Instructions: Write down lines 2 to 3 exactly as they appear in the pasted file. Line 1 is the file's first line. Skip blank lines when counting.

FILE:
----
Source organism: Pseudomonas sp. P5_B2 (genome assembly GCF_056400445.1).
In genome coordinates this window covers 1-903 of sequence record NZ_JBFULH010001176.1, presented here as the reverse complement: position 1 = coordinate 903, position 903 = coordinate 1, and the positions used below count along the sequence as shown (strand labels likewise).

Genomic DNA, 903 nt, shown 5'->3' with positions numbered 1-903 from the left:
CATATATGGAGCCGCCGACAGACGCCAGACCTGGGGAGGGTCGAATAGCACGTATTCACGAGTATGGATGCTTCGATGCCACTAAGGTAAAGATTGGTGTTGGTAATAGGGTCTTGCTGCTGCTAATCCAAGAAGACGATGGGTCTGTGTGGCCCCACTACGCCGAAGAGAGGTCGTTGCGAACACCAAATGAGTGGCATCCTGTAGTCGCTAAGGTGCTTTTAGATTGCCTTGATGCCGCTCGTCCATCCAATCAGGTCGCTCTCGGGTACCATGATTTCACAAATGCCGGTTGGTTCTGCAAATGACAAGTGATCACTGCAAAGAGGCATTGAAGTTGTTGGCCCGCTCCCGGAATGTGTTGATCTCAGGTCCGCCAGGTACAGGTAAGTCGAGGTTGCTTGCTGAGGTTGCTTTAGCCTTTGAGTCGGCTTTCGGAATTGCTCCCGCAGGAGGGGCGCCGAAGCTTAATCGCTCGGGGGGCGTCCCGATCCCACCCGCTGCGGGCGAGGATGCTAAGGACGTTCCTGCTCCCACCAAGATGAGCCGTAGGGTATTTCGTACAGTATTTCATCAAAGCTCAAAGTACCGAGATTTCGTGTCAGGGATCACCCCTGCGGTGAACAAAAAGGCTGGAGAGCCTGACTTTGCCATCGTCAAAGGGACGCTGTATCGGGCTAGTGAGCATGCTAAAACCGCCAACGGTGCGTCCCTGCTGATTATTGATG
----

In genome coordinates this window covers 1-903 of sequence record NZ_JBFULH010001176.1, presented here as the reverse complement: position 1 = coordinate 903, position 903 = coordinate 1, and the positions used below count along the sequence as shown (strand labels likewise).

Genomic DNA, 903 nt, shown 5'->3' with positions numbered 1-903 from the left: